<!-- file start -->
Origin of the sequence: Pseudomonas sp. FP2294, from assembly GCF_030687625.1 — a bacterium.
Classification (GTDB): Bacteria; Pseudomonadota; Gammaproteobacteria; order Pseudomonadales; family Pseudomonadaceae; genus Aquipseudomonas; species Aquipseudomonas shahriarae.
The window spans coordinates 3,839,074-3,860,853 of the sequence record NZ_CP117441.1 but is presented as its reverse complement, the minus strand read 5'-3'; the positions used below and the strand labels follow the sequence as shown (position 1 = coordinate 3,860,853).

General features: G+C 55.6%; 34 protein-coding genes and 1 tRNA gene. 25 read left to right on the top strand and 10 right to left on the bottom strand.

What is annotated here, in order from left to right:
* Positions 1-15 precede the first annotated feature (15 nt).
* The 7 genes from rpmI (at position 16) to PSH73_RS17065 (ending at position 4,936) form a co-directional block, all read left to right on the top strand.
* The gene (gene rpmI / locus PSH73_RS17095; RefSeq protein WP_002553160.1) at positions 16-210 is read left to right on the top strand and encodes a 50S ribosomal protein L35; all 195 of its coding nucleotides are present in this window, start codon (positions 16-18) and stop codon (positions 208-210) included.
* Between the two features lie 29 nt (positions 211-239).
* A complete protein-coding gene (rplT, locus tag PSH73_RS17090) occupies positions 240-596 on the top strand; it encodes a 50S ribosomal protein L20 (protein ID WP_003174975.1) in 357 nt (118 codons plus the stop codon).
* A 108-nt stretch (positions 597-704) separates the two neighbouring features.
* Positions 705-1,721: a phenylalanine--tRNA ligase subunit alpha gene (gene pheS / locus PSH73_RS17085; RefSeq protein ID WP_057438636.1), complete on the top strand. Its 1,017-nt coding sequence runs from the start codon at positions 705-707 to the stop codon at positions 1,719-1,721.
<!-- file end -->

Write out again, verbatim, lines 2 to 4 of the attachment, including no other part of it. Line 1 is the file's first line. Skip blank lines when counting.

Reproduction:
Classification (GTDB): Bacteria; Pseudomonadota; Gammaproteobacteria; order Pseudomonadales; family Pseudomonadaceae; genus Aquipseudomonas; species Aquipseudomonas shahriarae.
The window spans coordinates 3,839,074-3,860,853 of the sequence record NZ_CP117441.1 but is presented as its reverse complement, the minus strand read 5'-3'; the positions used below and the strand labels follow the sequence as shown (position 1 = coordinate 3,860,853).

General features: G+C 55.6%; 34 protein-coding genes and 1 tRNA gene. 25 read left to right on the top strand and 10 right to left on the bottom strand.